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A Companion to the Philosophy of Technology by Vincent F. Hendricks, Stig Andur Pedersen, Jan Kyrre Berg Olsen Friis

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Chapter 79

Technology and the Law

RICHARD SUSSKIND

The technology that has exerted the greatest impact so far on the practice of law and the administration of justice is information technology (IT). It is both intuitively obvious and jurisprudentially sound to recognize that the law, with its heavy dependency on documents, information services and knowledge resources, is a fertile application area for IT. However, the full potential of IT has not yet been realized in most legal systems, partly because of underinvestment by governments and private-sector legal businesses and also because lawyers, in general, are often late adopters of new technology.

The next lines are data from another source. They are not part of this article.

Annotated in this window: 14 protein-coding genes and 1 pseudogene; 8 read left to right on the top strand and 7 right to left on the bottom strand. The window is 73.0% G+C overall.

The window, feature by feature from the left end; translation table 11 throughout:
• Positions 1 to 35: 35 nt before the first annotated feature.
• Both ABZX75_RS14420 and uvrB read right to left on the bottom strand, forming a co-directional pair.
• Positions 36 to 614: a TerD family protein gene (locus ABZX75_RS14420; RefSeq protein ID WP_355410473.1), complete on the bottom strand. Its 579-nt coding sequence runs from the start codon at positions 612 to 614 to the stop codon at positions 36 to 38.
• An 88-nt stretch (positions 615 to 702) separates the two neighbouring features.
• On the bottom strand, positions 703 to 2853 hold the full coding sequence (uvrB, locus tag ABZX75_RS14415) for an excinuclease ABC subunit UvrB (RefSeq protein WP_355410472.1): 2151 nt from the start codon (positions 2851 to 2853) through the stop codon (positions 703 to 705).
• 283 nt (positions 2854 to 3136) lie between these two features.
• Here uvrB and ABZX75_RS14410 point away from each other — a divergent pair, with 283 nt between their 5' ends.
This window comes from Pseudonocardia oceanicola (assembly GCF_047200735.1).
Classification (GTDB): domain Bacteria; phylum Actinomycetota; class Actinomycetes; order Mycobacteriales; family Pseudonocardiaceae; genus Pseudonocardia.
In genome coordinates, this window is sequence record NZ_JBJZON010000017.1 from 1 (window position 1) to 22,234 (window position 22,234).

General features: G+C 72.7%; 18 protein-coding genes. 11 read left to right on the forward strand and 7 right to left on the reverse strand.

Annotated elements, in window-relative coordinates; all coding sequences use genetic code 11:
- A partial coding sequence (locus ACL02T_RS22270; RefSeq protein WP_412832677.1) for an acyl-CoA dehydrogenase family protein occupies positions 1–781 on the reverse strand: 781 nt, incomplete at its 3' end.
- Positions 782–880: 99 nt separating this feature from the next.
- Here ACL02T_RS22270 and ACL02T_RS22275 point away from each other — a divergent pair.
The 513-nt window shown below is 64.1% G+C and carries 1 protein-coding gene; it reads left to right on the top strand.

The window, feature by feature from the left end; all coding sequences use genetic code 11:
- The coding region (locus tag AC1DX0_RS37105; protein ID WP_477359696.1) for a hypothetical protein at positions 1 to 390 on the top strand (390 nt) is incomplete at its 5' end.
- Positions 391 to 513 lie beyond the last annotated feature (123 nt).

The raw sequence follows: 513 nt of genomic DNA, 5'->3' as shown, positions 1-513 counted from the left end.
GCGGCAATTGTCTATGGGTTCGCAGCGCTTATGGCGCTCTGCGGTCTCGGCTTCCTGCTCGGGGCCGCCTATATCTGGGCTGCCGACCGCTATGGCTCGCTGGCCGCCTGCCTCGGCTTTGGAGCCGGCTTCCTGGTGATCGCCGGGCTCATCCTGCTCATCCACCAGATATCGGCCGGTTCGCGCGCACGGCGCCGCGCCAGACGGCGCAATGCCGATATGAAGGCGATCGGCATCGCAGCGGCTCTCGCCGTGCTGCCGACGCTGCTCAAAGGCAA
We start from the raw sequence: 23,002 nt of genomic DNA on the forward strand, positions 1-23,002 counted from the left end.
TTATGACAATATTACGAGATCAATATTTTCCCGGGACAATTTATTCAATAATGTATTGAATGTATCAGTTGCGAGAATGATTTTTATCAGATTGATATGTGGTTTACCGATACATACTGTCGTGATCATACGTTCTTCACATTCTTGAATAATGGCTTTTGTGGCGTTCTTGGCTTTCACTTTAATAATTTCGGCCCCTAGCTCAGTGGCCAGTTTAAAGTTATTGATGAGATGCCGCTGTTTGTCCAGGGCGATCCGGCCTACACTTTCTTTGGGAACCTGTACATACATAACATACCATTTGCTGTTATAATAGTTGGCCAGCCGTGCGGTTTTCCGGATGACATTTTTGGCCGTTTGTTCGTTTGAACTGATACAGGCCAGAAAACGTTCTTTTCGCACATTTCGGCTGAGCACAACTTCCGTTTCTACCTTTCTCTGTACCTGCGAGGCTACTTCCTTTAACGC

In recent years, there has been growing uptake of IT by legal practitioners, including lawyers who work in law firms, advocates who specialize in court work, and legal advisers who operate in-house within businesses and governments. In the 1970s and 1980s, the dominant uses of IT by these lawyers were in the back office – for word processing, accounting and administrative purposes. It was later recognized, in the 1980s and since, that information systems could be used to capture and share the collective know-how and experience of a legal team, so that databases of standard-form documents and legal opinions were developed and made easily accessible to lawyers from their desktops. As elsewhere, however, it was the advent of the Internet that led to IT becoming mainstream amongst practicing lawyers. Since the late 1990s, email has become ...

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